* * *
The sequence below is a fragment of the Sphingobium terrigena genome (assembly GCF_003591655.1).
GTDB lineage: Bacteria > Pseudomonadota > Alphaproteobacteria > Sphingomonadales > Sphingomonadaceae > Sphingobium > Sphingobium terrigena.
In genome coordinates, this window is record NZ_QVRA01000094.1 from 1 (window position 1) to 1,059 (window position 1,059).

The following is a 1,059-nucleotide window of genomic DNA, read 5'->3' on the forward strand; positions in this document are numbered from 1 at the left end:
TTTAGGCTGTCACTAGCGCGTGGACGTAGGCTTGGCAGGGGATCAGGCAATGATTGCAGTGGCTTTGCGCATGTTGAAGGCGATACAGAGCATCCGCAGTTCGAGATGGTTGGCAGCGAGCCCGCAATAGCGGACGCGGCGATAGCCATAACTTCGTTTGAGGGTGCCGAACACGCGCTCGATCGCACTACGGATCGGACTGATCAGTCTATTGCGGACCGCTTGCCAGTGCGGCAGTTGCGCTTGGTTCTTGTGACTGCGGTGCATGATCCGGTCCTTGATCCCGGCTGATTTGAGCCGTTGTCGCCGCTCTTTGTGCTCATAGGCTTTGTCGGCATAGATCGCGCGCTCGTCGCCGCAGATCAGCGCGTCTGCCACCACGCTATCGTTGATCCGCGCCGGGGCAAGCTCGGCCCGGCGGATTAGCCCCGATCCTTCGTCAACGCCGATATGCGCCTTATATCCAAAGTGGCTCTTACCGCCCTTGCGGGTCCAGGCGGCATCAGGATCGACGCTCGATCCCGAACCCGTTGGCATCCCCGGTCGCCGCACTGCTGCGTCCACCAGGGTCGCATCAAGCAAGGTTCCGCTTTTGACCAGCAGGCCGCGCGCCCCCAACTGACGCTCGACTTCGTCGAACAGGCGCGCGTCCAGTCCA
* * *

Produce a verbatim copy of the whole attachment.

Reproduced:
The sequence below is a fragment of the Sphingobium terrigena genome (assembly GCF_003591655.1).
GTDB lineage: Bacteria > Pseudomonadota > Alphaproteobacteria > Sphingomonadales > Sphingomonadaceae > Sphingobium > Sphingobium terrigena.
In genome coordinates, this window is record NZ_QVRA01000094.1 from 1 (window position 1) to 1,059 (window position 1,059).

The following is a 1,059-nucleotide window of genomic DNA, read 5'->3' on the forward strand; positions in this document are numbered from 1 at the left end:
TTTAGGCTGTCACTAGCGCGTGGACGTAGGCTTGGCAGGGGATCAGGCAATGATTGCAGTGGCTTTGCGCATGTTGAAGGCGATACAGAGCATCCGCAGTTCGAGATGGTTGGCAGCGAGCCCGCAATAGCGGACGCGGCGATAGCCATAACTTCGTTTGAGGGTGCCGAACACGCGCTCGATCGCACTACGGATCGGACTGATCAGTCTATTGCGGACCGCTTGCCAGTGCGGCAGTTGCGCTTGGTTCTTGTGACTGCGGTGCATGATCCGGTCCTTGATCCCGGCTGATTTGAGCCGTTGTCGCCGCTCTTTGTGCTCATAGGCTTTGTCGGCATAGATCGCGCGCTCGTCGCCGCAGATCAGCGCGTCTGCCACCACGCTATCGTTGATCCGCGCCGGGGCAAGCTCGGCCCGGCGGATTAGCCCCGATCCTTCGTCAACGCCGATATGCGCCTTATATCCAAAGTGGCTCTTACCGCCCTTGCGGGTCCAGGCGGCATCAGGATCGACGCTCGATCCCGAACCCGTTGGCATCCCCGGTCGCCGCACTGCTGCGTCCACCAGGGTCGCATCAAGCAAGGTTCCGCTTTTGACCAGCAGGCCGCGCGCCCCCAACTGACGCTCGACTTCGTCGAACAGGCGCGCGTCCAGTCCA